Sowing of kharif crops — rice, pulses, coarse cereals, oilseeds, sugarcane and cotton is progressing well. Areas sown of key crops, except oilseeds, have been higher than the level at the same time last year, with the overall sowing 2% higher (see chart). Till now, around 64% of the sowing is done and it would continue till middle of next month. Analysts say that unless the monsoon takes a break over the next two weeks, the kharif output is likely be robust. The decline in sowing of oilseeds — 15% less than the period a year ago — is because farmers in states like Madhya Pradesh have shifted to pulses, given the low price realisation in the last season for soyabean and groundnut.
Contrary to expectations, the cropping area under pulses might shrink this year following a sharp fall in prices. The area sown till Friday is 93.36 lakh hectares, which is surprisingly 3% higher than the 90.3 hectares in 2016-17. The acreage under cotton too has risen sharply to 104.29 lakh hectares, up from 86.86 lakh hectares last year. Agriculture experts say the good rains together with the hike in the MSP (minimum support price) for pulses may have motivated farmers to sow more.The total production of pulses in 2016-17 (based on the third advance estimates) is 22.40 million tonne, up from 16.35 million tonne in 2015-16. Prices have fallen since January by about 30-35% with arhar witnessing the sharpest fall. The government procured one million tonne of arhar in 2016-17 of the total production of 4.6 million tonne.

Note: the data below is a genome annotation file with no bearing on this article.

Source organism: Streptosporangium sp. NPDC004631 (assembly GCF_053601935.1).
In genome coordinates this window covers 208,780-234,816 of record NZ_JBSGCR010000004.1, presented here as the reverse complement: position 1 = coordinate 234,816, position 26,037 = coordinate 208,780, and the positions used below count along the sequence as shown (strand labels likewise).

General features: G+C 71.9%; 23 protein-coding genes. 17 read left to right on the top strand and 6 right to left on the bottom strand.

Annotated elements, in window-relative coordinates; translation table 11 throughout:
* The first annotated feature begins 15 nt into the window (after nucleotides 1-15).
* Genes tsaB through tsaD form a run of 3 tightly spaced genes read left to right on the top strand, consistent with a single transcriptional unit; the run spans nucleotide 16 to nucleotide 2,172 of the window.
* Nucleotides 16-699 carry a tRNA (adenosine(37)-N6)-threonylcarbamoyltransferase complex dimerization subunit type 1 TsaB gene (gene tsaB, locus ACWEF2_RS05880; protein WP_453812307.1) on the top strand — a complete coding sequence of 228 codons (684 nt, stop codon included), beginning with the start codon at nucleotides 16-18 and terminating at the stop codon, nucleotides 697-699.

Because of normal rainfall last year, the country’s foodgrain production in the 2016-17 crop year (July-June) is estimated to reach an all-time record of 273.38 million tonne, which is 8.7% more than the previous year. Gross value added in the farm and allied sector grew at an impressive 4.9% in 2016-17, against just 0.7% in the previous year, thanks to a bumper harvest after two straight years of drought. Last month, the Centre approved increases in MSP in the range of 5-8% for the 2017-18 kharif crop.Experts say that with India Meteorological Department (IMD) predicting normal monsoon rainfall this season (June-September), sowing activity is expected to pick up pace further. However, there are some concerns over the deficient rains in some pockets of east and deep south India.
Overall monsoon rainfall has been 102% of the benchmark Long Period Average (LPA) till Friday. The IMD in its second long-range forecast stated that quantitatively the monsoon season rainfall for the country as whole is likely to be 98% of the LPA, with a model error of ± 4%.